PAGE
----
DP11035 Forty Years of Oil Price Fluctuations: Why the Price of Oil May Still Surprise Us
|Author(s):||Christiane Baumeister, Lutz Kilian|
|Publication Date:||January 2016|
|Keyword(s):||Oil market, Oil price expectations, Oil price shock, Peak oil, Unconventional oil|
|Programme Areas:||International Macroeconomics and Finance|
|Link to this Page:||cepr.org/active/publications/discussion_papers/dp.php?dpno=11035|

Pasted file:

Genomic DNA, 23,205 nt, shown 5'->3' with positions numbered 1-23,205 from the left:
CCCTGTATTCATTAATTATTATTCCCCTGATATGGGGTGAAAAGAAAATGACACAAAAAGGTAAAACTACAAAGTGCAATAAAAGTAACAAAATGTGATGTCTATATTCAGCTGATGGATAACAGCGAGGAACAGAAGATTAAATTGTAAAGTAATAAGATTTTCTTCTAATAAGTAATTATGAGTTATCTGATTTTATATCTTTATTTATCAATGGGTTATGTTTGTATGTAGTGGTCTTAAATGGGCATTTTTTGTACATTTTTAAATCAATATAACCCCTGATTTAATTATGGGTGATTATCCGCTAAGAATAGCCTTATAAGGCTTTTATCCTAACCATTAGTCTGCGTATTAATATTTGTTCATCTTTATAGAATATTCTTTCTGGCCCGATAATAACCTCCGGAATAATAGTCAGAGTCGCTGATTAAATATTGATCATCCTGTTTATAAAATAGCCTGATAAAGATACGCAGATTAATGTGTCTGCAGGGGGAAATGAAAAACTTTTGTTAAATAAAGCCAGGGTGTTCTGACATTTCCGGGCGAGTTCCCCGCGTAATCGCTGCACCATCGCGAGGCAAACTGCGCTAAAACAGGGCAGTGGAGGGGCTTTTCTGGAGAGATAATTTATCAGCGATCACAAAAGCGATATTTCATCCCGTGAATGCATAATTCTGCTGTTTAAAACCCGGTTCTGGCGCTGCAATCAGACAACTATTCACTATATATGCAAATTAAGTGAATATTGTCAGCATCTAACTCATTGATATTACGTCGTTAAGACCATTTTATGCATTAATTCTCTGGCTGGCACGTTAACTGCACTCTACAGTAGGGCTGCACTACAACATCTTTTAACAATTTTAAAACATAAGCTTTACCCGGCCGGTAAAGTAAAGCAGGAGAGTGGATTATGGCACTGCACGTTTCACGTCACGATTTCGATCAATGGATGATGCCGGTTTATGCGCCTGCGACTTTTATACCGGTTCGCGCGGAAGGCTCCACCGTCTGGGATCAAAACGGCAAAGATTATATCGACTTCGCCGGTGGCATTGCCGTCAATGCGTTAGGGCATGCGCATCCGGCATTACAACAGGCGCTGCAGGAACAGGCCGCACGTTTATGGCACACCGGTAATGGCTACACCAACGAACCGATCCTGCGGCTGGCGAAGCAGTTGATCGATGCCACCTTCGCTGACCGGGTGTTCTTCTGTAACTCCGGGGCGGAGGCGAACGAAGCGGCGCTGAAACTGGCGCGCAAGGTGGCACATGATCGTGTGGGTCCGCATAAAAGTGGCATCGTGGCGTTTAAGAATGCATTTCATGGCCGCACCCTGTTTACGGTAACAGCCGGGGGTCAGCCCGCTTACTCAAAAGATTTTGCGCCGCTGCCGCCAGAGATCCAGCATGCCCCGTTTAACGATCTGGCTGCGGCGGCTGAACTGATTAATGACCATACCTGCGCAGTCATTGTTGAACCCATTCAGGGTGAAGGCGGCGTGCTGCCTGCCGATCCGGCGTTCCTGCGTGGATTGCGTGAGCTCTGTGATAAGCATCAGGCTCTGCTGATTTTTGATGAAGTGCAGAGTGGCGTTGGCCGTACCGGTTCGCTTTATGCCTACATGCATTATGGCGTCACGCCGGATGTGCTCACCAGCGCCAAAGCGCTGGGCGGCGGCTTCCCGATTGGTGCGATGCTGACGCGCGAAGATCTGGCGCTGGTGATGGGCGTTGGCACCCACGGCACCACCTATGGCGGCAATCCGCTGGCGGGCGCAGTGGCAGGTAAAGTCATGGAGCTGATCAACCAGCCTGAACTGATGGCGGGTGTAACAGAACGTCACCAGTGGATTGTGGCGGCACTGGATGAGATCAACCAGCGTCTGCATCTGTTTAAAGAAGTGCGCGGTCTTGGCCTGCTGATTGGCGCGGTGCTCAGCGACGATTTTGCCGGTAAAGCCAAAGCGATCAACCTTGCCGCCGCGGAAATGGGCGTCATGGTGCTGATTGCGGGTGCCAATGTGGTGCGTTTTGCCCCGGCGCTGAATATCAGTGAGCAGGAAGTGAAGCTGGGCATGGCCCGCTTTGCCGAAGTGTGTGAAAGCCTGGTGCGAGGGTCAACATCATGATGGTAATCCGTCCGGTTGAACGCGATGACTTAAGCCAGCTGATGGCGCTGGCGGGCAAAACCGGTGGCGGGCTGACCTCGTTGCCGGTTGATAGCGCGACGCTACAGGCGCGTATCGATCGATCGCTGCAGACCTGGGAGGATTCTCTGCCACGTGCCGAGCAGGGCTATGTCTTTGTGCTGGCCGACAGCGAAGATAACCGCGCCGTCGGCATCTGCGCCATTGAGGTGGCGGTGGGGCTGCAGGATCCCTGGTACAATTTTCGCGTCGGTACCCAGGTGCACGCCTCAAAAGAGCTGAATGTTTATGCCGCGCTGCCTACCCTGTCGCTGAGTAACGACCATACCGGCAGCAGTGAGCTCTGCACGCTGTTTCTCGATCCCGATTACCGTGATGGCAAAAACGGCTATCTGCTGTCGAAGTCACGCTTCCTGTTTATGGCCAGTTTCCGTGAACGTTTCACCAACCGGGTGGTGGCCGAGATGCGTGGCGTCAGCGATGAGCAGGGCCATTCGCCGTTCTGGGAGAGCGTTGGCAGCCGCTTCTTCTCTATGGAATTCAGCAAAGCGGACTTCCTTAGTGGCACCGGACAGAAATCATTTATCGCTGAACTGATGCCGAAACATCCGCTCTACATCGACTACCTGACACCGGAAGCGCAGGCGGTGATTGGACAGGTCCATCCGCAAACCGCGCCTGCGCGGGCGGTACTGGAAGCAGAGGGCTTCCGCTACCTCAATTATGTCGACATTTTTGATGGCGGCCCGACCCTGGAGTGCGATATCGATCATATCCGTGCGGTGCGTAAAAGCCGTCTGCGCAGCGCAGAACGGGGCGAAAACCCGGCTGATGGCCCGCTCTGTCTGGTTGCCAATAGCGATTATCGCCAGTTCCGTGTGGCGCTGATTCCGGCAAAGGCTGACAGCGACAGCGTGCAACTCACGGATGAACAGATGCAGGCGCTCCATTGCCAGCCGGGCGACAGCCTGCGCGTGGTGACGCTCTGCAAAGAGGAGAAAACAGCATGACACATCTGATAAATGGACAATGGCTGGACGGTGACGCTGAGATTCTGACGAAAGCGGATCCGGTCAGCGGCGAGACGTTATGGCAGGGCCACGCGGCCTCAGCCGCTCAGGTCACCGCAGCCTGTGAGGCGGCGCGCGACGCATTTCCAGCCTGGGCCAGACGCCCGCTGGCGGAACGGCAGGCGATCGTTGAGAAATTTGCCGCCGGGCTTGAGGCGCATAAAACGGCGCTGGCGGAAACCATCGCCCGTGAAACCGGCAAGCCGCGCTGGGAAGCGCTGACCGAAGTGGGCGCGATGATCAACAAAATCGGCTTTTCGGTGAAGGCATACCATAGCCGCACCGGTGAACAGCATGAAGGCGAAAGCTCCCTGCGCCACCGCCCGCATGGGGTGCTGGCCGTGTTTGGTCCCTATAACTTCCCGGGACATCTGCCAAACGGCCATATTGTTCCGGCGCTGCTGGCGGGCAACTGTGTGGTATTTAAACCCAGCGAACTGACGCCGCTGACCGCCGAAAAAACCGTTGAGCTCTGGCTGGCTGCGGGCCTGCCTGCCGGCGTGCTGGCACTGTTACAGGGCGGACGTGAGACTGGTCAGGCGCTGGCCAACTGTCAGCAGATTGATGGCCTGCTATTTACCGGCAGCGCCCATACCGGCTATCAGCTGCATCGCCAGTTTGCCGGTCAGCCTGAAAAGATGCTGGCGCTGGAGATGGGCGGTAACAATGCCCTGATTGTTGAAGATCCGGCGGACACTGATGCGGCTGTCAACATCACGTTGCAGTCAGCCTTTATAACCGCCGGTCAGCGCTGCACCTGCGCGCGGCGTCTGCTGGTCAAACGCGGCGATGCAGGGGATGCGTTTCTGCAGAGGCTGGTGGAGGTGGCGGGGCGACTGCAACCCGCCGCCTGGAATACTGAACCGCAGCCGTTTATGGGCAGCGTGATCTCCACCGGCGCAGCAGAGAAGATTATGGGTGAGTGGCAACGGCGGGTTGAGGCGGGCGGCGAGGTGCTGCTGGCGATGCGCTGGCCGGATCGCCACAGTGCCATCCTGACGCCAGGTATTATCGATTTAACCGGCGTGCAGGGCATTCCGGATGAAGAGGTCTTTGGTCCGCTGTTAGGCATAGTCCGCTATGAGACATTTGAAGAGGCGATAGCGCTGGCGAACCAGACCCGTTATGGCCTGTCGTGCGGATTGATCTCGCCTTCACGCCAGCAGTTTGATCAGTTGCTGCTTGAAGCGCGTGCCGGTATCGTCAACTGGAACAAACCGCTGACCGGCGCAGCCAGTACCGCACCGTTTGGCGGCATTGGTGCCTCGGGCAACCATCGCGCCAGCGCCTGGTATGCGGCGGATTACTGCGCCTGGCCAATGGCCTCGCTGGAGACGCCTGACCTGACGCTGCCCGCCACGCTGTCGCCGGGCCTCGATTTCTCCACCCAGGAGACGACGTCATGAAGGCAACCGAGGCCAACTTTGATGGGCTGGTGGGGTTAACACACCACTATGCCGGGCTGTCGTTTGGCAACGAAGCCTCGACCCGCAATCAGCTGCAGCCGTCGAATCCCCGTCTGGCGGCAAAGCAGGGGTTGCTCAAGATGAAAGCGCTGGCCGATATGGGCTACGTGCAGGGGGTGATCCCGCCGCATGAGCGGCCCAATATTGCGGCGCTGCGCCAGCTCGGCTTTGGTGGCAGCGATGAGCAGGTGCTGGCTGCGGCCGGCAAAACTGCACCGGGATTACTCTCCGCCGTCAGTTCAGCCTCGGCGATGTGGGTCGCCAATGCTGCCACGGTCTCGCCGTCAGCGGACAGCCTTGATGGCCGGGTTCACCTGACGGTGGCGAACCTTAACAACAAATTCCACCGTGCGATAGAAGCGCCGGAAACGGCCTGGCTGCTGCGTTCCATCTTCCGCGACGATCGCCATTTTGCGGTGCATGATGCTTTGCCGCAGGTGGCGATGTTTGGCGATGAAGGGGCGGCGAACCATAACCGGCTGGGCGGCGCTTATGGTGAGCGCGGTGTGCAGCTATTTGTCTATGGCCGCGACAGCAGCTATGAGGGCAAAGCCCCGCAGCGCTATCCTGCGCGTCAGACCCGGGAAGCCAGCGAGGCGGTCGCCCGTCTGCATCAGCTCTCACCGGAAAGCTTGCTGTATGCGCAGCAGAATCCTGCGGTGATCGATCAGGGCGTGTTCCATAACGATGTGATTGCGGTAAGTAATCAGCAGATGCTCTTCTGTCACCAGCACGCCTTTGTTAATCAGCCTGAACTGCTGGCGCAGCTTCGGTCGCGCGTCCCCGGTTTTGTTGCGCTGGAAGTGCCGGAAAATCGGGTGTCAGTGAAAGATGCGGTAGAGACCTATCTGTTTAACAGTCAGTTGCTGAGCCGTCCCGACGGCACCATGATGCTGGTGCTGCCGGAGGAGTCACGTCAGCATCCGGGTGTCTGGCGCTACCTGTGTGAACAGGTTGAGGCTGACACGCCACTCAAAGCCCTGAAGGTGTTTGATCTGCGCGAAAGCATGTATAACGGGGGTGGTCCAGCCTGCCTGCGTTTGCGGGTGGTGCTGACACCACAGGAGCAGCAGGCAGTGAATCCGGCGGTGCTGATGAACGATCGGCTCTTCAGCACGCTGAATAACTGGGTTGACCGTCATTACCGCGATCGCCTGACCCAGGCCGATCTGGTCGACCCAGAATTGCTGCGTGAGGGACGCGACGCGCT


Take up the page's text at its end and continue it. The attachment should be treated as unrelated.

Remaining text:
It has been forty years since the oil crisis of 1973/74. This crisis has been one of the defining economic events of the 1970s and has shaped how many economists think about oil price shocks. In recent years, a large literature on the economic determinants of oil price fluctuations has emerged. Drawing on this literature, we first provide an overview of the causes of all major oil price fluctuations between 1973 and 2014. We then discuss why oil price fluctuations remain difficult to predict, despite economists? improved understanding of oil markets. Unexpected oil price fluctuations are commonly referred to as oil price shocks. We document that, in practice, consumers, policymakers, financial market participants and economists may have different oil price expectations, and that, what may be surprising to some, need not be equally surprising to others.